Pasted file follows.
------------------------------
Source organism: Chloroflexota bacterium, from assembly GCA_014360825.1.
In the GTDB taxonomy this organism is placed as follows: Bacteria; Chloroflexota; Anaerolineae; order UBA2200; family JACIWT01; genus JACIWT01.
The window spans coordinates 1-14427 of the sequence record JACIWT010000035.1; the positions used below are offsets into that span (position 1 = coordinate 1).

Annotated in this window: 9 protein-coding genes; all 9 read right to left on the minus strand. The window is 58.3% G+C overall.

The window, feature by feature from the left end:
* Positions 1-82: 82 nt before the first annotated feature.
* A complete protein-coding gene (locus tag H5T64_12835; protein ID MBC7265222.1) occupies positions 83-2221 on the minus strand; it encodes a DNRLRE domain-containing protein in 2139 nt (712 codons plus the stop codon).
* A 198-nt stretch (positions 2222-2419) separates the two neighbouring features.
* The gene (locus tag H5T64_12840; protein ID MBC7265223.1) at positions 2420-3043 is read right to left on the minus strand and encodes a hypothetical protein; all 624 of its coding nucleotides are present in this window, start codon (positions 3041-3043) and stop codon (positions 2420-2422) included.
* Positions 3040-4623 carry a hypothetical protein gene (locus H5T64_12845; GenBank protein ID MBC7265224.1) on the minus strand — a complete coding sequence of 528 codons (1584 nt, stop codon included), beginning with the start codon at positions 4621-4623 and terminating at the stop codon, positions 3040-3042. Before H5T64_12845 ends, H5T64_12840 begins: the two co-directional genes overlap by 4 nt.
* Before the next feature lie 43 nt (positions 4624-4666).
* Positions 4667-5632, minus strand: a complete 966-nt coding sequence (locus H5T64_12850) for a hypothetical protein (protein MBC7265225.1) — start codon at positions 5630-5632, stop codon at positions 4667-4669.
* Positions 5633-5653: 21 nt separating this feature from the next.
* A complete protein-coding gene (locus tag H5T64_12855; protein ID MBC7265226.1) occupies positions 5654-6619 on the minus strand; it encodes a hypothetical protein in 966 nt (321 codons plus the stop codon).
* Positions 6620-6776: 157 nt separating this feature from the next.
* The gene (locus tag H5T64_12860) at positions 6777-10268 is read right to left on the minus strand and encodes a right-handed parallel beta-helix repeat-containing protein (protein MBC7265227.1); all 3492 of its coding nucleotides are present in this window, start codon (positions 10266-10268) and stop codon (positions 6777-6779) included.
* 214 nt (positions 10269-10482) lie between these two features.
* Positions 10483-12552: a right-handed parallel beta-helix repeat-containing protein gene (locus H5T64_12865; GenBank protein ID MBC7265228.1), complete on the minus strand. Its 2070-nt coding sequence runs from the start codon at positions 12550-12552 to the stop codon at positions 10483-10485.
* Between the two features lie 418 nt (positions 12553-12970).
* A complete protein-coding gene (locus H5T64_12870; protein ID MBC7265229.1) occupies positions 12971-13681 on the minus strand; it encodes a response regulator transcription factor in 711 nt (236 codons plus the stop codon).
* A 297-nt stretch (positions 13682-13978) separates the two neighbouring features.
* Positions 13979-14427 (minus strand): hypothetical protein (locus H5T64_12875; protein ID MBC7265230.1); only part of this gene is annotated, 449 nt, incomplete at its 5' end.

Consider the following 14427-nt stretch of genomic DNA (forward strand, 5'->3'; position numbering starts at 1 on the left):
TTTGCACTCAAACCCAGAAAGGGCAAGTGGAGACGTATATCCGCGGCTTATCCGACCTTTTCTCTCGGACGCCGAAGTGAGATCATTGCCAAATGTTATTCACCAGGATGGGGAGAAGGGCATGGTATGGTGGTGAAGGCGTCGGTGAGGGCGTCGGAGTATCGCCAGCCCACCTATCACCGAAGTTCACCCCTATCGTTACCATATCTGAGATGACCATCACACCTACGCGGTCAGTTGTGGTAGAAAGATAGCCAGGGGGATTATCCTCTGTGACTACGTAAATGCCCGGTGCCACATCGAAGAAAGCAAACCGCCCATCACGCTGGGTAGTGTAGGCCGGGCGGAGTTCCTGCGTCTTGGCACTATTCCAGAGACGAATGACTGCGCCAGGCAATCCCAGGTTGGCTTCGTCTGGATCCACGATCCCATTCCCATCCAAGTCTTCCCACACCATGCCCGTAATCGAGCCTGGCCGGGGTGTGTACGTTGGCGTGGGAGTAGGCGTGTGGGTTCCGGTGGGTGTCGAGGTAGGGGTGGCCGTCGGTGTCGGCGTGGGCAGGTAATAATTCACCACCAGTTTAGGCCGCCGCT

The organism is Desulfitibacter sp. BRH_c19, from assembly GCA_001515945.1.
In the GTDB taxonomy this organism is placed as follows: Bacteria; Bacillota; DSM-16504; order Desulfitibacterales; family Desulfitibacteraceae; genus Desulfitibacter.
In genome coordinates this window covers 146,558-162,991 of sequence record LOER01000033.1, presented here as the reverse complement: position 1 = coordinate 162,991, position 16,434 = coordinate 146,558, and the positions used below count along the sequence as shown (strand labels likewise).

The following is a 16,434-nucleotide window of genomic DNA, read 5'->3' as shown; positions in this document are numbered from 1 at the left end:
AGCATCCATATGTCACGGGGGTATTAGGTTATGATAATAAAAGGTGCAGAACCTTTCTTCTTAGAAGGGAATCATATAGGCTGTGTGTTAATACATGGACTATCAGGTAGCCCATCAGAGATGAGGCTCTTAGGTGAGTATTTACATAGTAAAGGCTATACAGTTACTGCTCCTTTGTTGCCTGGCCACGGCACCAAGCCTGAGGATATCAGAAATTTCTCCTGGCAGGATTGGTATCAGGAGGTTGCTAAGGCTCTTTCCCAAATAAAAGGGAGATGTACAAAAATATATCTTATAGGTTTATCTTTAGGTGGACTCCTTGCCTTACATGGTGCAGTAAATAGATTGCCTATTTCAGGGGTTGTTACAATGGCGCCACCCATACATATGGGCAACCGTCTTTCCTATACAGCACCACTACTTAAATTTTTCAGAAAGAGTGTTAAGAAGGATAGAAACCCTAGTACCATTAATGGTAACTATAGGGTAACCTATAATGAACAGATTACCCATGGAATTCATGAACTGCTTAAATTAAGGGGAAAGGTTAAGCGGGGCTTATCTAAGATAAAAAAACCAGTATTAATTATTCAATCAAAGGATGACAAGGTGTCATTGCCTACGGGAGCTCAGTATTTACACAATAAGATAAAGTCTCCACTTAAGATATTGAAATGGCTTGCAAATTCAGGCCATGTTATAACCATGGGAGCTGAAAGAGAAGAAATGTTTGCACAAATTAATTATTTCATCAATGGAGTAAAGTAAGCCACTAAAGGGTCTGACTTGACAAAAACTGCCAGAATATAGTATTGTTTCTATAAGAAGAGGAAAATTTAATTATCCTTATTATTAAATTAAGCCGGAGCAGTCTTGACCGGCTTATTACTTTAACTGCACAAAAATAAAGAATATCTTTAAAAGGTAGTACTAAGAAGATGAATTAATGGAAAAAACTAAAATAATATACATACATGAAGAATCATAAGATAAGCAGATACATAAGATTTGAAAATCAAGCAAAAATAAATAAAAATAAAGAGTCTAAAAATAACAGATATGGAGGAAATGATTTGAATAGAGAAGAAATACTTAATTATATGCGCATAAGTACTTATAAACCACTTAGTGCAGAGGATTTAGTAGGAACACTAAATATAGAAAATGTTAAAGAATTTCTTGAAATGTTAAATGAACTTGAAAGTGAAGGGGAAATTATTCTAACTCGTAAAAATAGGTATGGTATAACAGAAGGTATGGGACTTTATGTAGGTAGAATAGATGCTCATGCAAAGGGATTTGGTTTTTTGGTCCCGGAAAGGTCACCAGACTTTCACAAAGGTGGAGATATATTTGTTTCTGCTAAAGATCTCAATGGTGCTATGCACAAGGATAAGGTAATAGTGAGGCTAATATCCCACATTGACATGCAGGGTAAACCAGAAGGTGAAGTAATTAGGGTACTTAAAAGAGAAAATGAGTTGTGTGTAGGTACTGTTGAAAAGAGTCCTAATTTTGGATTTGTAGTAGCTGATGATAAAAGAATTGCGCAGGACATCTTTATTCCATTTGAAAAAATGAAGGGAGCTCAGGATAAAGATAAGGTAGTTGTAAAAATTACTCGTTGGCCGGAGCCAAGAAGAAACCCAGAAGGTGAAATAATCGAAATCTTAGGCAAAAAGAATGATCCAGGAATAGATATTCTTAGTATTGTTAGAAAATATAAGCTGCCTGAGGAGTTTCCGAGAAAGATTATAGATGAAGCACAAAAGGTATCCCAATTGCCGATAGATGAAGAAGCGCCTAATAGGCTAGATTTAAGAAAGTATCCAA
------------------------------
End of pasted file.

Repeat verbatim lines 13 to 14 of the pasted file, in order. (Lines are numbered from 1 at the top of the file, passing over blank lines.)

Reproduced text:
* Positions 5633-5653: 21 nt separating this feature from the next.
* A complete protein-coding gene (locus tag H5T64_12855; protein ID MBC7265226.1) occupies positions 5654-6619 on the minus strand; it encodes a hypothetical protein in 966 nt (321 codons plus the stop codon).